The temperature of water in the Arctic has changed very little so far because most of the sun’s heat has been absorbed by the melting of the ice. But this cushion will disappear the moment the last of the ice is gone. It takes 80 calories of heat to change one gramme of ice into water at the same temperature. So every year, in late summer when there is no more ice left to melt, the sea will warm 80 times as fast as it is doing today. Since the average depth of the Arctic is just over a thousand metres, the warming will soon reach the billions of tonnes methane that is currently locked in ice crystals called clathrates. When these melt – as they have already begun to at two points in the East Eurasian Basin of the ocean – they will release a burst of methane into the atmosphere. Methane generates 24 times as much warming as CO2, although for a shorter period. Wadhams has therefore estimated that this will raise the mean global air temperature by an additional 0.6oC in a single decade. This means that the world could reach 2oC of warming as early as 2030-40 and not in AD 2100. If that happens, global warming is almost certain to go out of human control.
It is therefore imperative that the world heeds the IPCC’s warning. But is replacing all fossil fuels by 2055 even remotely possible? In Donald Trump’s world, will anyone even listen to the IPCC? Not a single government has done so this far, so investment in fossil fuels has continued to grow unchecked. In 2010, the UN had estimated that the world had only 1,000 GT of ‘carbon space’ left till 2100 AD if it wanted to limit global warming to 2oC. Lowering the target to 1.5 degrees halves that ‘space’. But barely five years later, it estimated that new investment already in the pipeline would add 723 billion tonnes (Giga tonnes) of CO2 to the atmosphere by 2030. We will therefore have overshot the carbon space available for a 1.5o C rise by close to 200 billion tonnes 70 years before the end of the century. It is not surprising, therefore, that the undertone of the IPCC report, and of the spate of comments it has provoked, is despair.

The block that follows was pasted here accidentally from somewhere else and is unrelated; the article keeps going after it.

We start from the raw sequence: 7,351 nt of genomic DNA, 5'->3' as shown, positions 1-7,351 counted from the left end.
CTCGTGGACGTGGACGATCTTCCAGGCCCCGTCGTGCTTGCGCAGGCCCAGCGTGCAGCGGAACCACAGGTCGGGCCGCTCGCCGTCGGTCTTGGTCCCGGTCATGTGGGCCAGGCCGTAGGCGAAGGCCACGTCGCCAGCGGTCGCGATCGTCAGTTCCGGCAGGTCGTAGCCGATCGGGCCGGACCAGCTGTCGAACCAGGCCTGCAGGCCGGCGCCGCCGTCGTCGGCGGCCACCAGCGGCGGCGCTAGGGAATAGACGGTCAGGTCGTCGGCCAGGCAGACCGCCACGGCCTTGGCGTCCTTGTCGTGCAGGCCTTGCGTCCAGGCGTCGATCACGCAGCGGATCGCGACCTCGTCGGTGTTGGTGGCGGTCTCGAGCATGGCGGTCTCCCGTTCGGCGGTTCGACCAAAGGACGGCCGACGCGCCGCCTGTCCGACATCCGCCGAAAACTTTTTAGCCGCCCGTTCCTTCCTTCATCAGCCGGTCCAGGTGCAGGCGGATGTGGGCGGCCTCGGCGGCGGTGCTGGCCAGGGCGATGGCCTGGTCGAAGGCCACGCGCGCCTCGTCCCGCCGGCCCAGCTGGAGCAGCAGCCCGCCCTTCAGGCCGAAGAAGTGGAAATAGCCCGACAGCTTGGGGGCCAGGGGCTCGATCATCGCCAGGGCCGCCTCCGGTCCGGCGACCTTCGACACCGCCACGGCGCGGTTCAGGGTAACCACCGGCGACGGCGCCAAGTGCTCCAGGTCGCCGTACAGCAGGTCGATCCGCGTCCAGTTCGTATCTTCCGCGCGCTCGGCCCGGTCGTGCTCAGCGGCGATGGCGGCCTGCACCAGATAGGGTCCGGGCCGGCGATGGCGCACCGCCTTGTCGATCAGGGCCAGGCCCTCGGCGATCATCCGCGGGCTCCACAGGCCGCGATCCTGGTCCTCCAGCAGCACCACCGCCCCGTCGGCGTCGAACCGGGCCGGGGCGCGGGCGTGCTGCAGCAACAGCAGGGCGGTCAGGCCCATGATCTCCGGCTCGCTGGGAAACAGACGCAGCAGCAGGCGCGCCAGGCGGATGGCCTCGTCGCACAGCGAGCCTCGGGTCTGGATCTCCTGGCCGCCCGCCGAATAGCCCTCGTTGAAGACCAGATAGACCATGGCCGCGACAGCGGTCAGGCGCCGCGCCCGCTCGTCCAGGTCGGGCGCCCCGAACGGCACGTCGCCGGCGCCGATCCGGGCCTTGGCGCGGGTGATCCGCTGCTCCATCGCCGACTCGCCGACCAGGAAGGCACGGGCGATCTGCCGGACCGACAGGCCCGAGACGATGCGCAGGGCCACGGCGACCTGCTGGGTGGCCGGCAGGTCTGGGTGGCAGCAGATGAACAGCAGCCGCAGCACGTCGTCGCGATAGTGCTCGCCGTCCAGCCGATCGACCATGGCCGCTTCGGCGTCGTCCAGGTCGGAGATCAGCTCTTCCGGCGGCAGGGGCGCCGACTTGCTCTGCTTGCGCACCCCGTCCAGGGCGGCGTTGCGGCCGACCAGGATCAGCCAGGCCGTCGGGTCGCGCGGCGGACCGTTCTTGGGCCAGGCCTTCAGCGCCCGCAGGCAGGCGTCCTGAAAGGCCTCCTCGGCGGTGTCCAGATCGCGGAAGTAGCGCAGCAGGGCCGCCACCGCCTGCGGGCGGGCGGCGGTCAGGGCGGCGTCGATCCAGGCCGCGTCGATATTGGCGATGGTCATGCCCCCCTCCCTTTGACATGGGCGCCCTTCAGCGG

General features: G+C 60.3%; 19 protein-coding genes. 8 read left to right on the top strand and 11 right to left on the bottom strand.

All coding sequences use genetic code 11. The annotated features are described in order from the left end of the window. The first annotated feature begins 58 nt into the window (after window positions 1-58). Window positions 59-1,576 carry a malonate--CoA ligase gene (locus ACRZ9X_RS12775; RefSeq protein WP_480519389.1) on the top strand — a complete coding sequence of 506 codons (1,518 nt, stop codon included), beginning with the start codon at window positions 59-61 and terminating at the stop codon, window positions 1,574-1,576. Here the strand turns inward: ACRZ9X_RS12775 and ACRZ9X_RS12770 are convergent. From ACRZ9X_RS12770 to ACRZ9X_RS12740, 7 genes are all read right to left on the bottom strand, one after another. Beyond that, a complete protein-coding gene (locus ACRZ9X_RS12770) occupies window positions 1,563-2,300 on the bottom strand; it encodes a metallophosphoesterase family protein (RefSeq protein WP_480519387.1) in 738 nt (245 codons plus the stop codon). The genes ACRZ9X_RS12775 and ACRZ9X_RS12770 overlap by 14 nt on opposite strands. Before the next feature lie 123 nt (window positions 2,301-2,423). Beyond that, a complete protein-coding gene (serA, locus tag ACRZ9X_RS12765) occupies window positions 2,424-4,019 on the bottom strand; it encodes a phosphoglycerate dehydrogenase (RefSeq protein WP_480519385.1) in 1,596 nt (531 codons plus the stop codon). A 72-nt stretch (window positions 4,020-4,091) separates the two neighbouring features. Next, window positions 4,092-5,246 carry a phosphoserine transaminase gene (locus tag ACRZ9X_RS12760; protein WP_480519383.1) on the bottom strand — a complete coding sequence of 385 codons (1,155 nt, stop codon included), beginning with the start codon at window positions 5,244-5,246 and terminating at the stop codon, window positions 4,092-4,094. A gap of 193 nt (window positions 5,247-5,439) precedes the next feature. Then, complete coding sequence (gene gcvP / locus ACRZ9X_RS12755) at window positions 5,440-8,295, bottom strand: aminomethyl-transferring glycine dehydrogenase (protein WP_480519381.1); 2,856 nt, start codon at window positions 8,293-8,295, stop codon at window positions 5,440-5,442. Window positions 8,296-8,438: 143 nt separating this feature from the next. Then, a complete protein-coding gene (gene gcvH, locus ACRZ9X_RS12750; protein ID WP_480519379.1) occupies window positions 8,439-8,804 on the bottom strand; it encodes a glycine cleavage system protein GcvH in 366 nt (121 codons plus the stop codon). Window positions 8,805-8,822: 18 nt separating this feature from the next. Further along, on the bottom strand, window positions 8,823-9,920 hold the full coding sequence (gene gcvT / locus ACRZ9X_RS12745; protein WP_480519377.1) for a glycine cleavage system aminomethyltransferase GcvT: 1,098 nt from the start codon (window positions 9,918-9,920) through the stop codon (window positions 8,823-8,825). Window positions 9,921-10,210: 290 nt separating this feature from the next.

The despair springs from an unspoken but nearly universal belief that none of the alternatives to fossil fuels that have been commercialised so far can go very far in replacing fossil fuels. For instance, everyone sings the praises of wind, and solar photovoltaic (SPV), power generation, but almost no one ever mentions that, being only intermittently available, neither can supply the base load, round the clock power, or any of the process heat that industry needs. In much the same manner, ethanol has reached the limits of substitution for gasoline as a transport fuel because it is being produced from food crops. Finally, there is no substitute as yet for conventional diesel and aviation turbine fuel.